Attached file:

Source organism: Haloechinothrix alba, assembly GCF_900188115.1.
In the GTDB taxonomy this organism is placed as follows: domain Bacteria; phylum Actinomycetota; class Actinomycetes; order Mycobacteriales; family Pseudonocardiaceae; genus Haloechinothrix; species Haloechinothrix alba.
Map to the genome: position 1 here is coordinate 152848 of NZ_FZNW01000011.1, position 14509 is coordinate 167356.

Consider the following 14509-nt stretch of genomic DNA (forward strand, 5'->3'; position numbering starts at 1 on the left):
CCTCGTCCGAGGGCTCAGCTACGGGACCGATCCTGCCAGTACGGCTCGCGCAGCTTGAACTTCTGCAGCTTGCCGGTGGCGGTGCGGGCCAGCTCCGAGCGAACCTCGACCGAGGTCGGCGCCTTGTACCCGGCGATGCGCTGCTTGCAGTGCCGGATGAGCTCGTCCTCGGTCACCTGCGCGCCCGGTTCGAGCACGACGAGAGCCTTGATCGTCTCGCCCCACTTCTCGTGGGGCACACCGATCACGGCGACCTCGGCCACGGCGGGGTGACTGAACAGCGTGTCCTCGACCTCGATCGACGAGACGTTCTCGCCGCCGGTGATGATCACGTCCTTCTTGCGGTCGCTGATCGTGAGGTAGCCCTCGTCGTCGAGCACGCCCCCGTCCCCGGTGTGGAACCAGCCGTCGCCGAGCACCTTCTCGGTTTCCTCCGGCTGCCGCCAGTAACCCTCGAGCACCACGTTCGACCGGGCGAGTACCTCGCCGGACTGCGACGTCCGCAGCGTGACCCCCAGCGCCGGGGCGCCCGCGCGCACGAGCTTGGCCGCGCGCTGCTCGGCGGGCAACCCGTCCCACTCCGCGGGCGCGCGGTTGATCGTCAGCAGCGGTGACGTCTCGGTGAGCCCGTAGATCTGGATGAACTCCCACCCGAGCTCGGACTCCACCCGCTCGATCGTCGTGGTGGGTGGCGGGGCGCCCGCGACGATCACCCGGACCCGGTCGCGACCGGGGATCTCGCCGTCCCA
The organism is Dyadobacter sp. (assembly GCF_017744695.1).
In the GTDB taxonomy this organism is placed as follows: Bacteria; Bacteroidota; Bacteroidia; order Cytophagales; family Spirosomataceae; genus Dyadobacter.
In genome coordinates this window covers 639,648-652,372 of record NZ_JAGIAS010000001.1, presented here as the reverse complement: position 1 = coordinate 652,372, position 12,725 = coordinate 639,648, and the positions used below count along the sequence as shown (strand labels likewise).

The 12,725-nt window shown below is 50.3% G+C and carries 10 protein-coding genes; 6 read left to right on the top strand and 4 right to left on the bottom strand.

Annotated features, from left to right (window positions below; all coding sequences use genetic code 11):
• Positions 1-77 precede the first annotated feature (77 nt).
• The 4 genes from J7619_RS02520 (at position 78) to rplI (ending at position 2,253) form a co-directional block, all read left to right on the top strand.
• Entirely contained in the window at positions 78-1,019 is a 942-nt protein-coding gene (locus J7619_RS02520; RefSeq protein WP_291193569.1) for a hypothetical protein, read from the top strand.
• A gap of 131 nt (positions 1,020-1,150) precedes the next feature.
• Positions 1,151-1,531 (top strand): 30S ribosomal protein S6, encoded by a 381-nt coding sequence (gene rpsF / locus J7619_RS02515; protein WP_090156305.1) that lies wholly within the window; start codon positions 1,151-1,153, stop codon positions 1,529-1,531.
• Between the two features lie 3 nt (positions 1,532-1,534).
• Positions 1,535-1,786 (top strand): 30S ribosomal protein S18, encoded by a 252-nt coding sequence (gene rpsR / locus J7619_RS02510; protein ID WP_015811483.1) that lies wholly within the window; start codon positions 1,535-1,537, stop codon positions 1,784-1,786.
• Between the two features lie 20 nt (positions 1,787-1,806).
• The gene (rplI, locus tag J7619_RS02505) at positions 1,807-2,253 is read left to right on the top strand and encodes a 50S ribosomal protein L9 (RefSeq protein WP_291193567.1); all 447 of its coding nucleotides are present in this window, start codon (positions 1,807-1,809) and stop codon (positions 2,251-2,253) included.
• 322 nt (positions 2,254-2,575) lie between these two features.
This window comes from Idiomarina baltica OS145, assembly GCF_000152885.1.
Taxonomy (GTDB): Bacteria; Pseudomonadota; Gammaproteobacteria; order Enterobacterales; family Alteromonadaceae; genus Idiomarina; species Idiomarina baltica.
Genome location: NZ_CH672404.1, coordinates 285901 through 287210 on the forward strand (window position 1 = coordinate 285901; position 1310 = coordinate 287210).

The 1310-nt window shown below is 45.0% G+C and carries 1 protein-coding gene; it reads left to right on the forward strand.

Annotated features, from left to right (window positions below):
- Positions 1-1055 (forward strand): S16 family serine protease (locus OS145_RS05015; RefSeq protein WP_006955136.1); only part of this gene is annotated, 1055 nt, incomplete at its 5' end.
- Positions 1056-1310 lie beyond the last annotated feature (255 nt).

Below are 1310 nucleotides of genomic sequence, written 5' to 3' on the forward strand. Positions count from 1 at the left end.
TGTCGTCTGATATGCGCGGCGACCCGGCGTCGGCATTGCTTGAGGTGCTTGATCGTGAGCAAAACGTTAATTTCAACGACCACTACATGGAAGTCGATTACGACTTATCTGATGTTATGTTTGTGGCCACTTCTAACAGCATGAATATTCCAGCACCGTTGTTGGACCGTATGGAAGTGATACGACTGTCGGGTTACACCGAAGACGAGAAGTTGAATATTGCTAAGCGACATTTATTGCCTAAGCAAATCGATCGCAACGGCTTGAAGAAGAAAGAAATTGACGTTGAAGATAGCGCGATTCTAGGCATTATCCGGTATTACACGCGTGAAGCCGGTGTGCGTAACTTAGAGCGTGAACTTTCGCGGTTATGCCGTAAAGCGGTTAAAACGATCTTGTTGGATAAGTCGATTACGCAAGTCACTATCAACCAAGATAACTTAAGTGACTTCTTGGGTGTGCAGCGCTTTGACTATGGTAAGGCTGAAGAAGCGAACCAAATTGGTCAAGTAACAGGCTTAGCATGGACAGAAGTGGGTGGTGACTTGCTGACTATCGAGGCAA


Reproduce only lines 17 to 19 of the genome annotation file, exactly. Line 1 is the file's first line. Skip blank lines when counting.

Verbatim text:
• Positions 1,535-1,786 (top strand): 30S ribosomal protein S18, encoded by a 252-nt coding sequence (gene rpsR / locus J7619_RS02510; protein ID WP_015811483.1) that lies wholly within the window; start codon positions 1,535-1,537, stop codon positions 1,784-1,786.
• Between the two features lie 20 nt (positions 1,787-1,806).
• The gene (rplI, locus tag J7619_RS02505) at positions 1,807-2,253 is read left to right on the top strand and encodes a 50S ribosomal protein L9 (RefSeq protein WP_291193567.1); all 447 of its coding nucleotides are present in this window, start codon (positions 1,807-1,809) and stop codon (positions 2,251-2,253) included.